C'mon people,,, I've read 208 pages of this book and what do you expect ? if you've read the origional Dune novels this book should please you, you should know what is coming to a certain extent.. but in 208 pages of this first book in this series, it already has a dramatis persone that should turn out to be VERY interesting when it begins to weave.. at least, they are building up to it i believe. Very pleased in the novel so far,, although it seems to be written in more of a 'fantasy' style compared to the Origional Dune Chronicals.

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  • Anonymous

    Posted September 1, 2004

    Best Book they have written

    The Butlerian Jihad is a remarkable book that approaches the sheer genious and excellence of the original Dune by Frank Herbert. This is the finest book yet by these two authors to date.

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  • Anonymous

    Posted December 17, 2003

    Answering many questions

    Brian and Kevin ignore your critics!!! This book takes a controversial view of the 'actual' events behind the history written in the original Dune novels. This is often the case in reality. Just because history is written, doesn't mean it is true. So Tio Holzman STOLE credit for the holzman generator, SO WHAT!!! Leto is the decendent of a Cymek who kept his sperm in a bank, SO WHAT!!! This book is a great read. The author's will have to apologize with the human race for not letting EVERYONE write this story for them. If everything was ROSY than there wouldn't be much point in the story, would there?? Many GREAT heroes are born from adversity and so is the case with Paul in the original books. If you want a bed of roses read a romance, here in the SCIFI world, I have to say that this is an awesome book. Many questions have been answered and many more questions asked. I will be reading the rest of this trilogy!!!

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  • Anonymous

    Posted November 3, 2003

    Stimulating and fun!

    I must say that what I enjoyed most about this book is the way it helps to answer so many of the questions raised in other books of the Dune series. I found the writing was insightful, and stayed in the spirit of the vision Frank began. A very enjoyable read.

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  • Anonymous

    Posted December 9, 2003

    Dune: The Butlerian Jihad

    This is a great piece of writing. I had a hard time putting it down. It left me wanting more.

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  • Anonymous

    Posted September 21, 2003

    author of Zod, I live in Arvin, and SanDiego, CA

    Dune is like the dune buggy and I like the read. I feel this book is the essence of natural earth. It is original, and it what I love to read and know that authors are intouch with real stuff.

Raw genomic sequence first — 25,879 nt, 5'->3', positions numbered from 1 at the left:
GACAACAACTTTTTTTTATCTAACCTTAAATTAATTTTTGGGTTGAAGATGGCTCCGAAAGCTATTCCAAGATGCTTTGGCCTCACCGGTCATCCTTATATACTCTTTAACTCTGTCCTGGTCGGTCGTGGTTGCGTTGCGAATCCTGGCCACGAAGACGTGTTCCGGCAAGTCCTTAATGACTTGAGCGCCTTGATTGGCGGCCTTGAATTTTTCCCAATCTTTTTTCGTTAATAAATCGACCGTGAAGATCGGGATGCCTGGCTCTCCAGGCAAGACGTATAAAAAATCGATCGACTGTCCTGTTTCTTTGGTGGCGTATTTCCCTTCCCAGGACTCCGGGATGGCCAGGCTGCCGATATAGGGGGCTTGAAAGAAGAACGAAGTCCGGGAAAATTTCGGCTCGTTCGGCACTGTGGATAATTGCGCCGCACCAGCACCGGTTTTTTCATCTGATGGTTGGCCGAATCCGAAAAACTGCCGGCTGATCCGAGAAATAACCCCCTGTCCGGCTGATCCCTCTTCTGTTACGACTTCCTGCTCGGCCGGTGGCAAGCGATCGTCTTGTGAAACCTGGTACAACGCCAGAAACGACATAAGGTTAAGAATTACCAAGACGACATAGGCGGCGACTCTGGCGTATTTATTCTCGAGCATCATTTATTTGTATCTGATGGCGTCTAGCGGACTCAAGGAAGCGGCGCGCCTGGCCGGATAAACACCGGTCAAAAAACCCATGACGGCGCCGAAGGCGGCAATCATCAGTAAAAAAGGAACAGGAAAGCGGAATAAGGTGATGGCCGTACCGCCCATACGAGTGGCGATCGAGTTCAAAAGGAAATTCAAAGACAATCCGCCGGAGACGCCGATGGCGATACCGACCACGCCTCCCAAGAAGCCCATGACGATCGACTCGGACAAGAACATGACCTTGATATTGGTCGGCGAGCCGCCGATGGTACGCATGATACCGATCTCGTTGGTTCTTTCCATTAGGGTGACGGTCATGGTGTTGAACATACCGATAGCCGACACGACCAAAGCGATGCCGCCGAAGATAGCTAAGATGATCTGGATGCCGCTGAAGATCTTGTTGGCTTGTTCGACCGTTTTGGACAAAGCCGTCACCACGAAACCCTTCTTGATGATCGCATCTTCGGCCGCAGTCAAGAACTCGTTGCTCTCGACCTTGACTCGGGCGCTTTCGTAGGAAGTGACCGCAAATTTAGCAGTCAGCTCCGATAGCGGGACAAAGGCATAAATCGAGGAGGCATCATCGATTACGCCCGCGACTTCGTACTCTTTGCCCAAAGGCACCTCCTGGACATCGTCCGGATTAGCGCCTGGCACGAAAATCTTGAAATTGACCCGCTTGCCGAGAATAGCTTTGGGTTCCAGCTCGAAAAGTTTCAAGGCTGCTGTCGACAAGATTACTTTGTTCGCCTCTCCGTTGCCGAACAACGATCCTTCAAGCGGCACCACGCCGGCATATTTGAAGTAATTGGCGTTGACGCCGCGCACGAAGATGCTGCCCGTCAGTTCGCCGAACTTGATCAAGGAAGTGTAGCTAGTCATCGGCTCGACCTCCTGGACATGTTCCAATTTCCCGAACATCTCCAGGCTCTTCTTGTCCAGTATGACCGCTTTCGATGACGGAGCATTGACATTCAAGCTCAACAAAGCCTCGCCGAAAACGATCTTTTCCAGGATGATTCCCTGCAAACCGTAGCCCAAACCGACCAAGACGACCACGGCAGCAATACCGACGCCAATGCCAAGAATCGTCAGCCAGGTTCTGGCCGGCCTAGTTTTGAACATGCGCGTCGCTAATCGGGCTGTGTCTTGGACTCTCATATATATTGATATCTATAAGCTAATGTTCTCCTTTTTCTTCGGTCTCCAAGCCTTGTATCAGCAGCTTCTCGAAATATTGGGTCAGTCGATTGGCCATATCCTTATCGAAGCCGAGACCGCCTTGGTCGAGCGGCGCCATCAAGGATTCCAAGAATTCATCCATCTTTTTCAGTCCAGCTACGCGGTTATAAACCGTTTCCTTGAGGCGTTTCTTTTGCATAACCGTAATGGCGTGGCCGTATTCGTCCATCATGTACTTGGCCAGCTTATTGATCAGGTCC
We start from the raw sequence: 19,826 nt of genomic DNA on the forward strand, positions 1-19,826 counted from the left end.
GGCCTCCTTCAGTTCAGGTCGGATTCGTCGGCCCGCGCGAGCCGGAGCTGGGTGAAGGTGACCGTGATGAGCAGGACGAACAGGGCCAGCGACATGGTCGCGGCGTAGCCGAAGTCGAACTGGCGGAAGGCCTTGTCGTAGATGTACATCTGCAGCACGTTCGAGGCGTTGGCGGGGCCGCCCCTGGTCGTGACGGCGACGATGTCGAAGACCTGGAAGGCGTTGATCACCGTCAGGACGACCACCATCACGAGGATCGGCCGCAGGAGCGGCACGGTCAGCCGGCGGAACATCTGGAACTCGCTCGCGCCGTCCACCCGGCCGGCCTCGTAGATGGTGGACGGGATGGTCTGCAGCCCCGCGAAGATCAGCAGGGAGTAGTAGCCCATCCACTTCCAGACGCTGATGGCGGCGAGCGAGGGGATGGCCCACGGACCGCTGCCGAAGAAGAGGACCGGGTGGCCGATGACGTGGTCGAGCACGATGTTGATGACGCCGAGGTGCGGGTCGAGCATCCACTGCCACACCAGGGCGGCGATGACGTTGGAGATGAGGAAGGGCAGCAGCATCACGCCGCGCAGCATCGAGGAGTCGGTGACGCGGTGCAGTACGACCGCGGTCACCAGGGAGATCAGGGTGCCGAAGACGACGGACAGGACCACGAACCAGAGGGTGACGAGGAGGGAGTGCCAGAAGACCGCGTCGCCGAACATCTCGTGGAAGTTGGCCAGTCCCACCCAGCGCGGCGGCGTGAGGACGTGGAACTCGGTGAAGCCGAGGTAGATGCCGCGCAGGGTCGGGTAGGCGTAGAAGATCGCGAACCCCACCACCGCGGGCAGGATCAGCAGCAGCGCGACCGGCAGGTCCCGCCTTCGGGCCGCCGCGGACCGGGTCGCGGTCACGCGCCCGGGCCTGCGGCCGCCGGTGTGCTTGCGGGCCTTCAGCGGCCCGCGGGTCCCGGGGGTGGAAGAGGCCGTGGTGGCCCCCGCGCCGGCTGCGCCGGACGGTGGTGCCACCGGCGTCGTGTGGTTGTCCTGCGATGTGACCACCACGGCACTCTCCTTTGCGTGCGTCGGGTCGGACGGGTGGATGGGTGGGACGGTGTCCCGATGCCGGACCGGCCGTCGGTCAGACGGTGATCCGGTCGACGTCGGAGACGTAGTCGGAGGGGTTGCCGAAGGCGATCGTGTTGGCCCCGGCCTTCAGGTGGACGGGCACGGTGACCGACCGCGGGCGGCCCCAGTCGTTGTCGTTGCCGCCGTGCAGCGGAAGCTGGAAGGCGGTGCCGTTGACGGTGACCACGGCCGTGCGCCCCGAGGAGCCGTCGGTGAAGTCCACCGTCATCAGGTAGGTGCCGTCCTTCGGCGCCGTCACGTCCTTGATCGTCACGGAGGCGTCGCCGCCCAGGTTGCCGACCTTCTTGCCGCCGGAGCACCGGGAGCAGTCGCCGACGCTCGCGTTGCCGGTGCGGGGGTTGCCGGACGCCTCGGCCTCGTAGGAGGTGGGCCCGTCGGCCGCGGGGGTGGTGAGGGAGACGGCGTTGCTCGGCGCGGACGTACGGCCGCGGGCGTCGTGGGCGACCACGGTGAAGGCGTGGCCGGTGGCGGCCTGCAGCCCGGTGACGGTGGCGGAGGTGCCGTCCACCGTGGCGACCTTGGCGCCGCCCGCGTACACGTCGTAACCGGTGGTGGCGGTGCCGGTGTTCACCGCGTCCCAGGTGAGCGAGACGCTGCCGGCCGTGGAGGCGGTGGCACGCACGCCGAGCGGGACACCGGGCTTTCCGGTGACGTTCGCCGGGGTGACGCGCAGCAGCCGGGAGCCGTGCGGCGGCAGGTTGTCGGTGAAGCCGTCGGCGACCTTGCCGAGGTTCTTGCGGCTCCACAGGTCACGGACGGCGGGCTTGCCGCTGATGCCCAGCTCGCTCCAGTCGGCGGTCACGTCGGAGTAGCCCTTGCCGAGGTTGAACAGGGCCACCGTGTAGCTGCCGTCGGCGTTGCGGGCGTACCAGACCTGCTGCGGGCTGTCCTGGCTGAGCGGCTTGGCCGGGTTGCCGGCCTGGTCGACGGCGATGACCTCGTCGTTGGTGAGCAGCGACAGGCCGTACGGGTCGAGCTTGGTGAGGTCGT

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  • Anonymous

    Posted February 27, 2003

    The History has come at last

    I love all the books of Dune, including the House books. I thought this book was will writen. You all may not agree with this next little bit.. Brian Herbert, Kevin J. Anderson are just as good at writing Dune books or better then Frank Herbert. There I said it, and I stand by it 100%.

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  • Anonymous

    Posted October 27, 2002

    Beware the Thinking Machines . . .

    The terror and brutality of the fabled Thinking Machines are brought to life in this tale of humankind after the takeover of the Evermind, Omnius. Even worse, are the Titans, the humans who BECAME machines, the Cymeks. The authors have woven a tale of unimaginable oppression, slavery and slaughter of the "worthless humans". The bravery of a few, especially the Sorceresses of Rossak (proto-Bene Gesserit?), courageous Harkonnens, and obedient, machine trustee Atreides. You can see the foundation of the Empire forming and the families who created it. Delicious and well-thought. Can't wait for the next two to this series. Keep up the good work guys.

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  • Anonymous

    Posted October 8, 2002

    Great Book!

    This newest Dune book is the best one yet. Brian Herbert and Kevin Anderson have hit a home run with this one. I've read every Dune book by them, and Frank Herbert, and this one was great. The story and the characters are so interesting that I couldn't put it down. In the previous pre-quel Dune books, House Atreides, House Harkonnen, and House Corrino, the writers "hands were tied a little," because they had to get to the beginning of the series, the incomparable, Dune, book one of the original series. In Dune: The Butlerian Jihad the writers have freedom to use their skills as storytellers to create a fantastic tale that was almost totally new. I loved reading this book. It took over my world, and few books do that for me anymore. I can say with great confidence that Dune: The Bulterian Jihad is a brilliant book worthy of the hardcover price. If you like science-fiction or fantasy, reading this book will leave you completely satisifed.

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  • Anonymous

    Posted April 25, 2011

    No text was provided for this review.

  • Anonymous

    Posted October 8, 2013

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  • Anonymous

    Posted June 17, 2011

    No text was provided for this review.